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Vance v. Popkowski

Court of Appeals of Texas, First District

May 25, 2017

BENNY VANCE AND PIERRE METZENER, Appellants
v.
MARK C. POPKOWSKI, JODY M. POPKOWSKI, TAMMY EVANS, STEPHEN POPKOWSKI, AND MODERN SYSTEM CONCEPTS, INC., Appellees

         On Appeal from the 334th District Court Harris County, Texas Trial Court Case No. 2014-70417

          Panel consists of Justices Massengale, Brown, and Huddle.

          OPINION

          MICHAEL MASSENGALE, JUSTICE

         This appeal arises from a dispute over the enforcement of deed restrictions. The purchasers of deed-restricted property in a residential subdivision began operating a business from a single-family residence located on the property. Appellants Benny Vance and Pierre Metzener, who also own property in the subdivision, claimed that the operation of the business violated the deed restrictions. Vance and Metzener brought suit seeking a permanent injunction prohibiting operation of the business. The appellees admitted that they were operating a business but asserted as an affirmative defense that the deed restrictions had been abandoned.

         A jury found that the restrictions had been abandoned, and the trial court rendered judgment in favor of the appellees. On appeal, Vance and Metzener argue that the appellees waived their affirmative defense of abandonment by failing to request or obtain a jury finding regarding whether a nonwaiver provision contained in the deed restrictions had been waived. Vance and Metzener also contend that the evidence in support of the appellees' abandonment defense was both legally and factually insufficient to support the trial court's judgment.

         Because the jury verdict was insufficient to support a finding of abandonment of particular deed restrictions absent findings regarding the nonwaiver provision, we reverse the judgment of the trial court. Further, because the appellees admitted that the operation of the business would violate the deed restrictions, if enforceable, we remand for entry of an injunction and for further proceedings as may be necessary to resolve claims to recover attorney's fees.

         Background

         Cypress Point Estates is a deed-restricted subdivision in Harris County, Texas. Cypress Point Estates does not have a homeowner's association, but the deed restrictions provide for enforcement "by any person owning any interest in any tract" in the subdivision as an "owner, mortgagee, seller or purchaser under a Contract of Sale."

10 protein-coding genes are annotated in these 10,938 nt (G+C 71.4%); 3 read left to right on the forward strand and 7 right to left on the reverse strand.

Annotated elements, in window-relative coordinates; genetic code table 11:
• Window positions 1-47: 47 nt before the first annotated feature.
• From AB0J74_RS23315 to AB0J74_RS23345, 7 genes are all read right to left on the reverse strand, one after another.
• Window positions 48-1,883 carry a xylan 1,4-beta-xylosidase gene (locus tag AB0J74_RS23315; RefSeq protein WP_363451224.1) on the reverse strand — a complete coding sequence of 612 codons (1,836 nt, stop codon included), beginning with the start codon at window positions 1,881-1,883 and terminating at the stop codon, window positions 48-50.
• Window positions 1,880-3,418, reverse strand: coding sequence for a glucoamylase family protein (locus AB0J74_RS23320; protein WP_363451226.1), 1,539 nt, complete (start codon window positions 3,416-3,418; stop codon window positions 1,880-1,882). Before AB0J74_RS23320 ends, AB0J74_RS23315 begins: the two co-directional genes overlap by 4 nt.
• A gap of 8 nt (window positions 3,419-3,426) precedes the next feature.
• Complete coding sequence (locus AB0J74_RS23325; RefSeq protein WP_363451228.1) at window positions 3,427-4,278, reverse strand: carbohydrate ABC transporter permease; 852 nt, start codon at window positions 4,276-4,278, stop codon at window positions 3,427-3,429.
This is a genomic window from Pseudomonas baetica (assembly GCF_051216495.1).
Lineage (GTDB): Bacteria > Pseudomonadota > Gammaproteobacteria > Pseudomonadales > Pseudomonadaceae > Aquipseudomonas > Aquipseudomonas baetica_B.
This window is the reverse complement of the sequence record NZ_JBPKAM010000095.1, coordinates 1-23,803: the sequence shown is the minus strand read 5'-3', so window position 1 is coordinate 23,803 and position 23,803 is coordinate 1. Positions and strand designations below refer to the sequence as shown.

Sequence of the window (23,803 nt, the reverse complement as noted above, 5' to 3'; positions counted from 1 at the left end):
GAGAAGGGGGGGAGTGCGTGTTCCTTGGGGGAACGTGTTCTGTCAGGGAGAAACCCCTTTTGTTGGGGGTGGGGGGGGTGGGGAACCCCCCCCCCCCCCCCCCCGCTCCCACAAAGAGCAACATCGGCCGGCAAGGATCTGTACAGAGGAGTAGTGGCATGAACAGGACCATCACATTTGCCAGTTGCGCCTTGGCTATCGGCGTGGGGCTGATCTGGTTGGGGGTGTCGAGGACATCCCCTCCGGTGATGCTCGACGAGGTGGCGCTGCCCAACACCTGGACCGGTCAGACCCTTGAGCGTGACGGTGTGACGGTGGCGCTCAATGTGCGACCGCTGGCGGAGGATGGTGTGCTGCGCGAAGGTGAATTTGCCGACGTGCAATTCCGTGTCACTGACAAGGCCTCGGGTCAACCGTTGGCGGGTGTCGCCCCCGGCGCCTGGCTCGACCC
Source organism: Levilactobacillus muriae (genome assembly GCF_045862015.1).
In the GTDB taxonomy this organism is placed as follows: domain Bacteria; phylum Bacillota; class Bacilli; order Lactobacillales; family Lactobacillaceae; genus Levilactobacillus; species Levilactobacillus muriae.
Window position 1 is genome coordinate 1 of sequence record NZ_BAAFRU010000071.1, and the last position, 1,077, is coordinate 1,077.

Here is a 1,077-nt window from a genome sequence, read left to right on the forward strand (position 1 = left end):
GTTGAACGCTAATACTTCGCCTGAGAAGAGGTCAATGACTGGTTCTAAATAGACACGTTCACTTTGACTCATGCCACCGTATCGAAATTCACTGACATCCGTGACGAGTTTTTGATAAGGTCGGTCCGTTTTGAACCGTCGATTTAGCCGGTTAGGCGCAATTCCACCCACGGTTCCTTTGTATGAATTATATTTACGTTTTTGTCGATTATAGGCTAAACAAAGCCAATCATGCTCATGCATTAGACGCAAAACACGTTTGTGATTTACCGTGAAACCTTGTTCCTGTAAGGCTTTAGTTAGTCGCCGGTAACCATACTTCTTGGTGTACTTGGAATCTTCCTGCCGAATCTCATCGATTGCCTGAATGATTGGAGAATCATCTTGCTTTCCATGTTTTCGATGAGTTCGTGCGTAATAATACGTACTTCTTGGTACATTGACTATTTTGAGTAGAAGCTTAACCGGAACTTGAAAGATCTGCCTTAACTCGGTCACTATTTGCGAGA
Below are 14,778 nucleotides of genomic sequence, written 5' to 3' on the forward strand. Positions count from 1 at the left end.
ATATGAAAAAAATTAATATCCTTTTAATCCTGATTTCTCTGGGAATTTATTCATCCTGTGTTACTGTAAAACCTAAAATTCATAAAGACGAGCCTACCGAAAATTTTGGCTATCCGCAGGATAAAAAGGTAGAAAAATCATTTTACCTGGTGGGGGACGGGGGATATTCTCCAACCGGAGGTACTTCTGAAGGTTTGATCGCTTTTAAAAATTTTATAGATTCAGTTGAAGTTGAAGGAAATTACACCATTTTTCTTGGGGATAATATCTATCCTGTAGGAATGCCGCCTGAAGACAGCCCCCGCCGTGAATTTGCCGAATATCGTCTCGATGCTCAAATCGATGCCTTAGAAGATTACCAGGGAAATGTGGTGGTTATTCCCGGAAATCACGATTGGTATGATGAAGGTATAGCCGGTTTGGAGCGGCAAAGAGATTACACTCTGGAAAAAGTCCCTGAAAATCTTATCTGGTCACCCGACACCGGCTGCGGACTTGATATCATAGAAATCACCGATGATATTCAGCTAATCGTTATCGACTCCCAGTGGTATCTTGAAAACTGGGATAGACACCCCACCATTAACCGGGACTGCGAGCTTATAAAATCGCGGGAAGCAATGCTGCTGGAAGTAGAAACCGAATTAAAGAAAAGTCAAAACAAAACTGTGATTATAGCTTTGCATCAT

Four siblings, Mark C. Popkowski, Jody M. Popkowski, Tammy Evans, and Stephen Popkowski, bought a lot with a house on McCearley Drive in Cypress Point Estates, subject to the subdivision's deed restrictions, the 1980 "Modification of Restrictions of Cypress Point Estates Subdivision, An Unrecorded Addition in Harris County, Texas." At the time the siblings purchased the lot, Mark Popkowski co-owned, directed, and managed Modern System Concepts, Inc., which operated out of a commercial strip center in Katy, Texas. After the purchase of the lot, Modern System and its 18 to 20 employees began operating out of the house located in Cypress Point Estates.

         A few months after Modern System moved to Cypress Point Estates, Benny Vance and Pierre Metzener, two homeowners in the subdivision, brought suit against the four siblings and Modern System. Vance and Metzener argued that the operation of Modern System from the residential property violated deed restrictions. Among the numbered deed restrictions, Vance and Metzener contended that Restriction Nos. 1 and 15 were being violated. Restriction No. 1 stated that the "tracts" within the subdivision "shall be used only for single family residences." Restriction No. 15 stated that "no business, commercial or otherwise, shall be conducted in, on or from any tract, " within the subdivision. In addition, the restrictions contained a nonwaiver provision which provided:

No act or omission by any party hereto or any person hereafter acquiring any interest in any tract in said subdivision through or under same shall ever be constructed a waiver of the right to enforce any of these covenants, either against such person or against any other person.

         Vance and Metzener sought an injunction prohibiting the operation of the business within the subdivision. In response, the defendants entered a general denial and asserted various affirmative defenses, including abandonment and waiver.

         At a trial before a jury, Vance and Metzener testified that they owned property in Cypress Point Estates and that they purchased their property in reliance on the deed restrictions. Vance and Metzener also testified about the specific deed restrictions at issue, prior enforcement of the restrictions, and their desire to enforce the restrictions to stop businesses from operating within their residential subdivision.

         Mark Popkowski also testified. He admitted that Modern System was operating out of the residential property, but he said that it was not the only business operating in the subdivision. He then described ...


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